Unusual locomotives – Alaska
EMD’s introduction of the 50-series road switchers in 1979 offered customers four variations of the design: the 3,500-hp, four-axle GP50, and its bigger brother, the six-axle SD50. The builder produced more than 275 of the former, and more than 425 of the latter.
Also offered as part of the 50 line was the GP49, utilizing a smaller 12-cylinder 645F3B prime mover rated at 2,800 hp connected to an AR15 alternator. It has four D87 traction motors.
Externally, the differences between the GP49 and the GP50 are slight; two 48-inch fans atop the radiator versus three on the 50 and fewer access doors on the long hood.
Alaska Railroad was the first and last buyer of the GP49, picking up nine units in two orders in 1983 and numbering them 2801-2809. A six-axle SD49 version was designed, but it never left the drawing board.
The railroad was generally satisfied with the units, which regularly powered its passenger trains operating between Seward and Fairbanks, a distance of about 470 miles.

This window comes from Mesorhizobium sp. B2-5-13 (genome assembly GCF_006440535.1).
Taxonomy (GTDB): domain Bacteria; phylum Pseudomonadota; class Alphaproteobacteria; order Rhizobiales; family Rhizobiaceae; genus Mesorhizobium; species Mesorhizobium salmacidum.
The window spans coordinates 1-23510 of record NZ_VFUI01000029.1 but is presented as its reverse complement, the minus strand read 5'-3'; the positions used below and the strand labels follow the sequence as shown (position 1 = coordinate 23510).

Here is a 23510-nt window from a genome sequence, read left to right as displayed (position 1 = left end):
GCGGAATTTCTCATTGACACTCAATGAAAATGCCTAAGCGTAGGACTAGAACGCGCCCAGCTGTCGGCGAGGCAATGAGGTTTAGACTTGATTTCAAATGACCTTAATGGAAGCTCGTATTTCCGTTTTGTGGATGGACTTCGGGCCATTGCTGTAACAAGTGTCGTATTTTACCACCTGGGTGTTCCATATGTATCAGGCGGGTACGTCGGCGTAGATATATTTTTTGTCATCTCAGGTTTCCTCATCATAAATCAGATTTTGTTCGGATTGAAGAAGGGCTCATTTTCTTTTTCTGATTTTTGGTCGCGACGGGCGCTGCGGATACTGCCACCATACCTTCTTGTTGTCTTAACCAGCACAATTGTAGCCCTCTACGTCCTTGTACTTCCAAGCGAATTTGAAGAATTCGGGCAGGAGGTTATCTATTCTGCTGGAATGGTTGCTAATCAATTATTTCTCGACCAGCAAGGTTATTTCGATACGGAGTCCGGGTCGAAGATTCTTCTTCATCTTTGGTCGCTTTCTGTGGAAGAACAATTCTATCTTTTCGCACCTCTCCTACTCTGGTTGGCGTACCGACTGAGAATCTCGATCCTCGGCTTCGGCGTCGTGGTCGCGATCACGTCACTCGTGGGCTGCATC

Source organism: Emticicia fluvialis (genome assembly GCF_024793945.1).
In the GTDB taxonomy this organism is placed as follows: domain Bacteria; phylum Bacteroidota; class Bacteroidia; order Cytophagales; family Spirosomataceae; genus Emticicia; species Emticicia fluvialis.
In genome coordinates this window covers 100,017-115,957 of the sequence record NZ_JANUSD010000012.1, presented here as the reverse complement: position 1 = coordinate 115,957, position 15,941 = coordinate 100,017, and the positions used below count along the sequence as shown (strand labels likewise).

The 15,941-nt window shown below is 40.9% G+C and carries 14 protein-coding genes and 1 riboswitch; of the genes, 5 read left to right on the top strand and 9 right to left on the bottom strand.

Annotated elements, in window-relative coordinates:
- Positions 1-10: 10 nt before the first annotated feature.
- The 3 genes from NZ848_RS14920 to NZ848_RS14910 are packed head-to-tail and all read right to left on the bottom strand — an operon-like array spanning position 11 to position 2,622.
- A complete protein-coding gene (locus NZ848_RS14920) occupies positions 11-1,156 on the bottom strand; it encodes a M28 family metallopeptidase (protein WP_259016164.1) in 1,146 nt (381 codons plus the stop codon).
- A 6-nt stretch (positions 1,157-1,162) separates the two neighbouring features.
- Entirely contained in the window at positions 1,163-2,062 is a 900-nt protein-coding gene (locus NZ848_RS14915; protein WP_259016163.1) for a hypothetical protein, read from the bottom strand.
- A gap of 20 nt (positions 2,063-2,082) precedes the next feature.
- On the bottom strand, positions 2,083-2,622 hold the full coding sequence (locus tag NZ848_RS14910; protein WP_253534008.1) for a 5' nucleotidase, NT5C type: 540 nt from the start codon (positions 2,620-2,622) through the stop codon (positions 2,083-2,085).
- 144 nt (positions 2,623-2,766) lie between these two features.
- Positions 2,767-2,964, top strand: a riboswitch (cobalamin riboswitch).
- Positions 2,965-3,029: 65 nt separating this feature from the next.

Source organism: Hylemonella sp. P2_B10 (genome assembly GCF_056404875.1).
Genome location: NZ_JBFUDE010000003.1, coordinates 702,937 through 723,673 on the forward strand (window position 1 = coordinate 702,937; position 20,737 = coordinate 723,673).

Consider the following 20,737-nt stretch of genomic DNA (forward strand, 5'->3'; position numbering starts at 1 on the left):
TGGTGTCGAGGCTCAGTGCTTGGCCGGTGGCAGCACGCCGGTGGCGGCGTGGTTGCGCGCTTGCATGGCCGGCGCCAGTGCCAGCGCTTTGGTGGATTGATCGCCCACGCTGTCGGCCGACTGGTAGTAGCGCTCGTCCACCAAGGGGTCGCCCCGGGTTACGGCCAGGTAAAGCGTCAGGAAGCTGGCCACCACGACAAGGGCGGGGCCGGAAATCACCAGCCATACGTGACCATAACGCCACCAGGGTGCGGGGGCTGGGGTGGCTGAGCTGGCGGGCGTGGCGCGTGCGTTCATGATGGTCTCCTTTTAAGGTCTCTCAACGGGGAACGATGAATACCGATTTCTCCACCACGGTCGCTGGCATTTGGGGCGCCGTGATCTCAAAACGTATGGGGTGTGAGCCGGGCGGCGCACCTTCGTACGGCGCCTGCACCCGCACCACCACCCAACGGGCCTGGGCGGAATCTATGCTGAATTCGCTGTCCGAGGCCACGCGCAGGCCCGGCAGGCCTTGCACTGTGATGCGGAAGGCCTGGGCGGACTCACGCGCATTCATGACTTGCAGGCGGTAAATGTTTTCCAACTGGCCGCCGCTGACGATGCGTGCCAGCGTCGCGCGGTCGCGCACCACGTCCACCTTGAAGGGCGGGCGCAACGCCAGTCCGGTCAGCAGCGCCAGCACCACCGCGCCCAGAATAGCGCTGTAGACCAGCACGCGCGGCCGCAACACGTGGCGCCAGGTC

Beginning in 2006, Alaska began retiring the units as the railroad was beginning to test a pair of six-axle EMD SD70MACs as possible replacements. Still considered serviceable power, many of the locomotives found work elsewhere in the Lower 48 states. A couple went to Chile and were modified with six-axle trucks.
Of note is that predecessors of the 49 line, Norfolk Southern GP39Xs, were ultimately rebuilt and upgraded by EMD and sold to Florida’s Tri-Rail commuter agency to power trains with the designation GP49H-3 after overhauling and rebuilding with HEP equipment. If you want to see them, the units bounce back and forth between Miami International Airport on the south and Mangonia Park 75 miles north.
Another unusual set of locomotives helped standardize the diesel roster of Alaska’s narrow gauge White Pass & Yukon Route Railroad.
Beginning in the mid-1950s, General Electric delivered a series of specially built units with the builder’s designation GEX3341. Eleven were delivered over a 10-year period. Nicknamed “shovelnose” due to their silhouette, the locomotives had Alco 251 prime movers that made for a reliable unit on a railroad with no physical rail connection to the outside world.
Many were totally rebuilt in the mid-2000s with more powerful Cummins prime movers, first by Coast Engine & Equipment Co. of Tacoma, Wash., others by Sygnet Technologies of nearby Tenino, Wash.
Today the units are reportedly up for sale.
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There was a time ARR rostered “carbody” RS1’s…